… for the environment and the climate. 41 BUSINESS HIGHLIGHT The data center of the future. DataCenter 2020. What will the ideal data center look like in the year 2020? How can we reduce energy consumption and CO2 emissions? To re- search this and nurture innovations to market maturity more quickly, T-Systems and Intel opened a testing lab in Munich on Septem- ber 18, 2009 – the DataCenter 2020. With the aid of the latest cooling and energy technologies and around 180 servers, the DataCenter 2020 project is analyzing the interaction between various elements. Air conditioning and cooling have a huge impact on the energy balance of current data centers. In one experiment, the experts from Intel and T-Systems separated the streams of cold and warm air, while increasing the temperature of the cooling agent at the same time. The result was energy savings of up to 19 percent. Initial results also indicate that Power Usage Effectiveness (PUE) values can be reduced from 1.9 to 1.3 – even at existing data centers. In its joint research project with Intel, T-Systems can already demonstrate today that green ICT has the potential of making a significant contribution toward a low carbon society, while at the same time conveying economic benefits to both companies. These and other results from the DataCenter 2020 project are being implemented at the partners’ data centers and made available to the general public under www.datacenter2020.com. Dedication of our DataCenter 2020 in Munich on September 18, 2009 (left to right: Joachim Langmack, Chief Sales Officer T-Systems, Olaf Heyden, Managing Director T-System and Head of ICT-Operations, Christian Morales, Vice President Intel Sales and Marketing EMEA, Hannes Schwaderer, Managing Director Intel Germany). “ Intel continuously minimizes the impact of our products on the environment, in all phases of the product life cycle – from development and production to use and disposal. With DataCenter 2020, a joint T-Systems and Intel project, we are investigating how we can reduce costs and energy resources at data centers. This project is an important contribution toward reducing the CO2 emissions of data centers and permanently improve their energy efficiency.” Hannes Schwaderer, managing director of Intel GmbH.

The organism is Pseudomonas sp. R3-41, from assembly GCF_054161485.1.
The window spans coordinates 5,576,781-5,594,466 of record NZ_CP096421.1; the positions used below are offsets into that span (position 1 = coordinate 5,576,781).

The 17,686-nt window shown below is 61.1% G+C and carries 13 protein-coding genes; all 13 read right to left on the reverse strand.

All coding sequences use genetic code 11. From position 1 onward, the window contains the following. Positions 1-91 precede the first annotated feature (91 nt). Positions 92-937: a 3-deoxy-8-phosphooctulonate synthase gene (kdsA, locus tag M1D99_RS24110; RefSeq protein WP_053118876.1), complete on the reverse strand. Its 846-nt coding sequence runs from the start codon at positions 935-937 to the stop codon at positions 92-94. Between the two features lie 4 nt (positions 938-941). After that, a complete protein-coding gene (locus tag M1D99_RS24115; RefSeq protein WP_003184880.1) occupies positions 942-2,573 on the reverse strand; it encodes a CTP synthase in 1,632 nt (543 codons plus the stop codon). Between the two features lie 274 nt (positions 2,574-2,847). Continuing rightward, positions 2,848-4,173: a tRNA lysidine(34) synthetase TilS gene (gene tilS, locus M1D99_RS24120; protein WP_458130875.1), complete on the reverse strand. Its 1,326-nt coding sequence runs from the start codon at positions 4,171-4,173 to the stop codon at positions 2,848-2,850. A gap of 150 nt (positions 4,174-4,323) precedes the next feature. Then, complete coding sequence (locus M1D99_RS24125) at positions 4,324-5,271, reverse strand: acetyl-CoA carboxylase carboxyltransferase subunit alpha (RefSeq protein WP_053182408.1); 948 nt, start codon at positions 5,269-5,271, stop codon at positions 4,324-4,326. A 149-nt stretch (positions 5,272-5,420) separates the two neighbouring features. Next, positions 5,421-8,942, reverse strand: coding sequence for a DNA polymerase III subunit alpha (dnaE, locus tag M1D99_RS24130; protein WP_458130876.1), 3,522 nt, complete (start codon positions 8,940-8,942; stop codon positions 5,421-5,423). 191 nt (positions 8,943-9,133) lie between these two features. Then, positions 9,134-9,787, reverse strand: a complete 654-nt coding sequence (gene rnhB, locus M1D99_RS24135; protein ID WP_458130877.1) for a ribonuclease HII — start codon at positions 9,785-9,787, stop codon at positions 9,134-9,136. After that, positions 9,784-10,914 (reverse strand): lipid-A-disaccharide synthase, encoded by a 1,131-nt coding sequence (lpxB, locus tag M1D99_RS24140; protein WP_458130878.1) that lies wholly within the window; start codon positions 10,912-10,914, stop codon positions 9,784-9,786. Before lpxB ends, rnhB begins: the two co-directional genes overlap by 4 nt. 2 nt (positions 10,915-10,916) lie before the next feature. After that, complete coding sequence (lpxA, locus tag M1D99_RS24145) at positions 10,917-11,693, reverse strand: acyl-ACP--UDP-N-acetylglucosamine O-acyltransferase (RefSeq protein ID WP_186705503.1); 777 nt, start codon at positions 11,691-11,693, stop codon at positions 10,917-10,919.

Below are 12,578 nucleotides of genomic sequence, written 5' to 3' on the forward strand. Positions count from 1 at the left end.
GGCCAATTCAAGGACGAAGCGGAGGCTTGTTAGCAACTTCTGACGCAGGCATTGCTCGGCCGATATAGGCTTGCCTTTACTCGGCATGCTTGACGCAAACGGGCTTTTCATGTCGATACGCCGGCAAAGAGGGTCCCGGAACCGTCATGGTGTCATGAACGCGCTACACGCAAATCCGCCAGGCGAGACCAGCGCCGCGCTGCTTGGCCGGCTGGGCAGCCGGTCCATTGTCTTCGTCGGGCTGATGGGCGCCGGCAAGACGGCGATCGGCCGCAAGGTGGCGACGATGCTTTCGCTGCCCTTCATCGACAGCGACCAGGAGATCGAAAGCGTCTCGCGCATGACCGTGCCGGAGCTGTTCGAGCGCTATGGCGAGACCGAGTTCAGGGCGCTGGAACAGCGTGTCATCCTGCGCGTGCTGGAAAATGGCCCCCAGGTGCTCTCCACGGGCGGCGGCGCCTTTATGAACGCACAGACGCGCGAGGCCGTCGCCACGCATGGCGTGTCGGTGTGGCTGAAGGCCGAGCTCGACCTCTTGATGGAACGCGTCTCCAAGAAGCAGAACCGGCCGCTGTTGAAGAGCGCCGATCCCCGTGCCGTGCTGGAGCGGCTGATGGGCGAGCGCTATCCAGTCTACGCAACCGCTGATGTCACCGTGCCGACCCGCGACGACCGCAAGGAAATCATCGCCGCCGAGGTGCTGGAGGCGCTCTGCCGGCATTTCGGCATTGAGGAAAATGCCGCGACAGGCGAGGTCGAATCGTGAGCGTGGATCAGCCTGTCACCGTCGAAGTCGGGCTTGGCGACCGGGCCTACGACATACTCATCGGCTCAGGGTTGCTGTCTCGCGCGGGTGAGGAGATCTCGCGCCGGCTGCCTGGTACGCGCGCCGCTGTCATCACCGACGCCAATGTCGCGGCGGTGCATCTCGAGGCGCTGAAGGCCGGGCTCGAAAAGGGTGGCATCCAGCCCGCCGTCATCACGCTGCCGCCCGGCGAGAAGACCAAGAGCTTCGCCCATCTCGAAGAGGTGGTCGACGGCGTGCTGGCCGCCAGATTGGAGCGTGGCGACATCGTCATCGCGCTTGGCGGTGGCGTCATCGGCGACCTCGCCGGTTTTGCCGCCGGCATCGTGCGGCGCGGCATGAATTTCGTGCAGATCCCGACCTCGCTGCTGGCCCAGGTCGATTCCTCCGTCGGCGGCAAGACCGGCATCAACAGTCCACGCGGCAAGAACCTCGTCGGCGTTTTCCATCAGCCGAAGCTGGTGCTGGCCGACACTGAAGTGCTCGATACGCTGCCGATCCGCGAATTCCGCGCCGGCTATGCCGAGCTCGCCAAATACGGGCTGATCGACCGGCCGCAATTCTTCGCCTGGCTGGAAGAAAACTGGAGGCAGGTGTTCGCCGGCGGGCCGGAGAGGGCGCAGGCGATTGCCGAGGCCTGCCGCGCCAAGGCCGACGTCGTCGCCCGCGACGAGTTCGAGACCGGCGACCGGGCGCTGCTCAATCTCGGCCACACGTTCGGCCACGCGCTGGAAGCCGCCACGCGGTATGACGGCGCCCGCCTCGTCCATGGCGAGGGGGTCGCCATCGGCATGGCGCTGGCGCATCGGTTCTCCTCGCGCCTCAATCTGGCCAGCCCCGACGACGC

42 Promoting sustainable consumption. … for society. … for our employees. … for our suppliers. … for the environment and the climate. … for our customers. We take responsibility … As one of the leading ICT service providers in the world, we have the potential – and bear the responsi- bility – to enable our customers to become sustainable consumers. Accordingly, top-quality customer support and communications that focus on our customers’ needs are more than just the prerequisite for profitable business. We can help form the foundation for ecological, socially motivated buying decisions. Moreover, by researching sustainable forms of a digital future, we lay the cornerstone for introducing products and services to the market that enable our customers to take responsibility for the climate and the environment themselves. Customer satisfaction. Broad demand for our solutions is fundamental to our business success. The more exactly we know our customers’ expectations, understand them and transform them into reliable, top-quality products and services, the more successful we will be. Accordingly, our goal is to become the market leader in providing products and services for connected life and work. See page 5. Unfortunately, in the past we have not always been success- ful at sufficiently meeting our customers’ expectations, to say nothing of surpassing them. We want to change this by making “Customer delight drives our actions” one of our five Group-wide Guiding Principles. See page 8. The satisfaction and loyalty of our customers are the top priority for Telekom. Understanding their needs and meeting their expectations are among the most important landmarks in encounters with our customers. Uniform Group-wide measurement method. The satisfaction of our customers is an indicator for our business success and is used as a control instrument of systematic surveys and management processes at all our sites around the world. We use the standardized TRI*M method to obtain data that is comparable Group-wide. Within the framework of our TRI*M customer loyalty study, we calculate the intensity of our customers’ loyalty to our company four times a year, surveying our competitors’ customers as well. Aspects such as performance, likelihood of continued use and of recommendation to friends, and the position in comparison with competitors are measured and expressed in a KPI, the TRI*M index. This KPI developed well in the year under review. Complaint management as information source. The decline in the number of complaints and inquiries received that we have tracked since early 2008 as part of our Complaint Management project confirms that our realignment to focus on service and quality, based on the six fields of activity defined by the Group in 2007 – the BIG 6 – was successful. The complaint process has become more customer friendly since then. Causes of complaints are eliminated using a continuous process improvement cycle. This enabled us to achieve a decline in complaints made of 40 percent by the end of 2008, compared to the previous year’s period. By the end of 2009,